The Barracks
 takes place during basic training at Fort Polk, LA, in the summer of 1970, during the Viet Nam War. The overwhelming majority of the trainees are reservists. All white, in a matter of weeks, they'll return home and go about their usual lives, unless something unexpected goes wrong. Four black trainees in the same platoon face immediate assignment to Viet Nam, so they have been deliberately failing the course, being "recycled," over and over again. Tensions of the war (which none of them support) and race relations (which the reservists never faced before) come to a head over an incident that in and of itself seems to have little significance but symbolically looms large.

    based on that novella  The Barracks, a three-act stage play (1989) and Spit and Polish, a full-length screen play (2001)

  The Gentle Inquisitor and Other Stories, Was published online at Untold Tales Publishing, which is now defunct.
These eight ironic stories deal with serious questions in unique and playful ways. They'll make you smile and wonder and prompt you to think about human nature and the meaning of life from new perspectives.

  The AltaVista Search Revolution:How to Find Anything on the Internet, Osborne/McGraw-Hill, 1997 and 1998, with Eric J. Ray and Deborah S. Ray
     The first consumer book about search engines. (AltaVista was the forerunner of Google.)
Winner of the "Distinguished Technical Communication Award," the highest award given by the Society for Technical Communication Publications.    
     2 editions, Hebrew and Japanese translations. Braille version published by National Braille Press    
     "This complete guide to using the AltaVista web searching/indexing system will be indispensable to both librarians and patrons.... Get one copy to circulate, nail one down in the computer lab, and pass one around the reference desk."
-- Library Journal

Command_Line Heroes podcast "Looking for Search" includes interview of me about DEC's pioneering search engine AltaVista.

  Ethiopia Through Russian Eyes by Alexander Bulatovich, translation by Richard Seltzer (Red Sea/Africa World Press, 2000)      at Kobo     at Nook    at Apple
     including 78 photos taken in Ethiopia in 1896-1898
     "...the most important book on the history of eastern Africa to have been published for a century...."
   Old Africa (complete review)

My Third Journey to Ethiopia, 1899-1900 by Alexander Bulatovich, translation by Richard Seltzer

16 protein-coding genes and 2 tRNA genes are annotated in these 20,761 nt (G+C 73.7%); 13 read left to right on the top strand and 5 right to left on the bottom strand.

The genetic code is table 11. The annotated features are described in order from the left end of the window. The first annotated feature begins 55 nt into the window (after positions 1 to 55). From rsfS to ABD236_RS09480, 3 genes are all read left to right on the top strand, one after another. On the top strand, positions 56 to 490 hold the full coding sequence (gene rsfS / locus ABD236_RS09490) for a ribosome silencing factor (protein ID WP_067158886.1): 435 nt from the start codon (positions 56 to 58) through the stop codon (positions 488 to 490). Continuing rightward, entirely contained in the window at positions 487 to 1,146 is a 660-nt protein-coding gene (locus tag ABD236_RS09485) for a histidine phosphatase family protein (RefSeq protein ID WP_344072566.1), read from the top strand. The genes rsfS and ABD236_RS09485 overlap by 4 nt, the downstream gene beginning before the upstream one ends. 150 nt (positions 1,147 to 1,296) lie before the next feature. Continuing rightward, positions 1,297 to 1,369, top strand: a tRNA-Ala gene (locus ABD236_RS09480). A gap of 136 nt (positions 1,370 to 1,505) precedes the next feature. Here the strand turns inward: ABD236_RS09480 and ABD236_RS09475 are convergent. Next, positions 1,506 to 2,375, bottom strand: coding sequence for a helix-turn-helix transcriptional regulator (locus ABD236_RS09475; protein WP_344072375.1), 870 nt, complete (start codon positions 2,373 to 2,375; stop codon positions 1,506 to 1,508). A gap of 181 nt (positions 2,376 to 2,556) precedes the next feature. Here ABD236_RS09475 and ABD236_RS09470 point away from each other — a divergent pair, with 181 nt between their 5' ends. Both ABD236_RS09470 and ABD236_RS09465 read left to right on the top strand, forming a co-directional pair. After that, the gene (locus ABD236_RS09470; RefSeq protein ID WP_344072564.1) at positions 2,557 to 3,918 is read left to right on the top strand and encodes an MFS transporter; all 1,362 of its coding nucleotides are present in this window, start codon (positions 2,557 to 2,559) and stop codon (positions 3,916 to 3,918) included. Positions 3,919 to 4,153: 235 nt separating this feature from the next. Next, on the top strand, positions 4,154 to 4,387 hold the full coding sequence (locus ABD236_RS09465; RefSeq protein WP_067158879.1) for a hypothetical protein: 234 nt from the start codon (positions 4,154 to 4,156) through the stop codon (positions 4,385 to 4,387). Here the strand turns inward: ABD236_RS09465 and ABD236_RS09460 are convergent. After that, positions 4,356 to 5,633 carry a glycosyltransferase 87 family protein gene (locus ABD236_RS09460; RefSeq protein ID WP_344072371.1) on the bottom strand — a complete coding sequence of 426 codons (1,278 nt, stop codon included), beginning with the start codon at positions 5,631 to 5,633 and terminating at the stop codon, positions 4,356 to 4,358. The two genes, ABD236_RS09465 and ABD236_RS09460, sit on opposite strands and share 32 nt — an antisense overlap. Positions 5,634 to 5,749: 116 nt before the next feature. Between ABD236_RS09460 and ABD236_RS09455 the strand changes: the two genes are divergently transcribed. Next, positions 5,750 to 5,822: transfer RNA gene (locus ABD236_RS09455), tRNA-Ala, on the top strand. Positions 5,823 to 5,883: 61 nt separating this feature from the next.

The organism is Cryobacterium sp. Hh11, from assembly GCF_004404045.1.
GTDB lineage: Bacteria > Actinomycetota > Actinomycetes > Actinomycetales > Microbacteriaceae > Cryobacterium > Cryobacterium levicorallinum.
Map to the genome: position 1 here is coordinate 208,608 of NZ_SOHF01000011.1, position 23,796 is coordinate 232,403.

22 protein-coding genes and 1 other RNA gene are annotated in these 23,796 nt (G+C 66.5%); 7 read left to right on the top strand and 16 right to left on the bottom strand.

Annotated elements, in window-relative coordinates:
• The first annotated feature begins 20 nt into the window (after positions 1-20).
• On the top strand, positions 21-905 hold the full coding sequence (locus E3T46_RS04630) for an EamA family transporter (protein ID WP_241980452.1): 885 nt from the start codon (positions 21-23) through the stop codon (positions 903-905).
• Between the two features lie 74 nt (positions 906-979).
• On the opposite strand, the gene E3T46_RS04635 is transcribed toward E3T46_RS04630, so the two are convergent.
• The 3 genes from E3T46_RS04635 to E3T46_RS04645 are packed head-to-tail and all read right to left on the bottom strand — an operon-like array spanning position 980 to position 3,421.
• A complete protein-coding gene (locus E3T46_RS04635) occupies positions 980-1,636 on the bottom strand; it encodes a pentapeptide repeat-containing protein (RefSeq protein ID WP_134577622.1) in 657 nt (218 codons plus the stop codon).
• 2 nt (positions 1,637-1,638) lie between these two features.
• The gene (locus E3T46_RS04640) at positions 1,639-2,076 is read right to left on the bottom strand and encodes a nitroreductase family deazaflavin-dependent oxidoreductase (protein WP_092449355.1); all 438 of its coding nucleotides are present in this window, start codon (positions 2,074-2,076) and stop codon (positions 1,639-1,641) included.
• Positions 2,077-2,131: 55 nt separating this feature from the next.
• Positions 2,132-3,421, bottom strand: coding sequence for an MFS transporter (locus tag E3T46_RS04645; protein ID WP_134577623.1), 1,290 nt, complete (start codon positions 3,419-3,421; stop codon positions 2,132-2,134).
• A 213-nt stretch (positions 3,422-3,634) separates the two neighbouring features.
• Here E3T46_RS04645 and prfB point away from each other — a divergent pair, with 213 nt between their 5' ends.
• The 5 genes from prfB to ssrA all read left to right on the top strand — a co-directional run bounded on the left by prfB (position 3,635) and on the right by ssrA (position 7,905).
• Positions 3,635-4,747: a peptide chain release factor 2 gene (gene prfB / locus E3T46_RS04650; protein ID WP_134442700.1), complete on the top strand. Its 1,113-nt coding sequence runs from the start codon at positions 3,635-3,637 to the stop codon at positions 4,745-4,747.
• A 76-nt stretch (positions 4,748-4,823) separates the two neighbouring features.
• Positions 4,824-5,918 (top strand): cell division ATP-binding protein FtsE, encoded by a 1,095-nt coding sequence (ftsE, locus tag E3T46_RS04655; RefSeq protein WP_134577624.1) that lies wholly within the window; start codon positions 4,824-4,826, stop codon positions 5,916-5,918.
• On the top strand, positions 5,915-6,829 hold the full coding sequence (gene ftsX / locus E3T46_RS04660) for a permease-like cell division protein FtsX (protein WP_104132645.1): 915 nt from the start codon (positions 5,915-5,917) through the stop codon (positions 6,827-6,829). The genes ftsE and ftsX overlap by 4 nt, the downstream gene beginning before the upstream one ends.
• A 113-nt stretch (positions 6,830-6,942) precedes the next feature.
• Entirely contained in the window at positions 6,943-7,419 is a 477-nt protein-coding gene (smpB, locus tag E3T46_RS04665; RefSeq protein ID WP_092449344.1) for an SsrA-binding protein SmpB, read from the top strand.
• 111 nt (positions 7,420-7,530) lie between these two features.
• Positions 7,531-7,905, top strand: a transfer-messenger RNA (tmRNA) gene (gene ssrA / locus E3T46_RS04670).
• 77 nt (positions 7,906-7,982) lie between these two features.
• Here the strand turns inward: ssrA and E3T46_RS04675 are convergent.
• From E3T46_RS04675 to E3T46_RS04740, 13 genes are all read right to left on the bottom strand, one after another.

Assembled from previously unpublished items in the Russian archives, this is a lively and detailed account of Bulatovich's travels, at the behest of Ethiopian Emperor Meneik II, in the northwestern border regions of the country, at a time when war with England seemed imminent. Bulatovich provides an insightful assessment of England's likely moves and what Menelik could do to block them, even including an invasion of the Sudan. Once again he provides previously unknown details about a critical time in Ethiopia's history. There's also a brief account of Bulatovich's fourth journey to Ethiopia in 1911, at which time he was a Russian Orthodox monk and sought to found a monastery at a lake to the south of Addis Ababa. This is a companion to Ethiopia Through Russian Eyes.

  The Lizard of Oz, fantasy, 1974, revised and expanded 2018  at Kobo  at Nook query message for second edition     at Apple      at Nook      at Kobo   query message
"An intriguing and very entertaining little novel" Library Journal
     "Carroll and Tolkien have a new companion"
     "A work so saturated that the mind is both stoned with pleasure and alive with wonder"
Lancaster Independent Press
     "A commentary on our times done delightfully" Philadelphia Bulletin
     "A gallery of figments of contemporary culture that could take its place on the library shelf of memory along with classic figures of children's fiction" Valley  Advocate
"Adventures in Small Press Publishing" the story of how I self-published this book in 1974

  Now and Then and Other Tales from Ome, children's stories, 1976    at Kobo     at Nook     at Apple
     "A highly original collection of short stories, sometimes humorous, sometimes profound." Boston Globe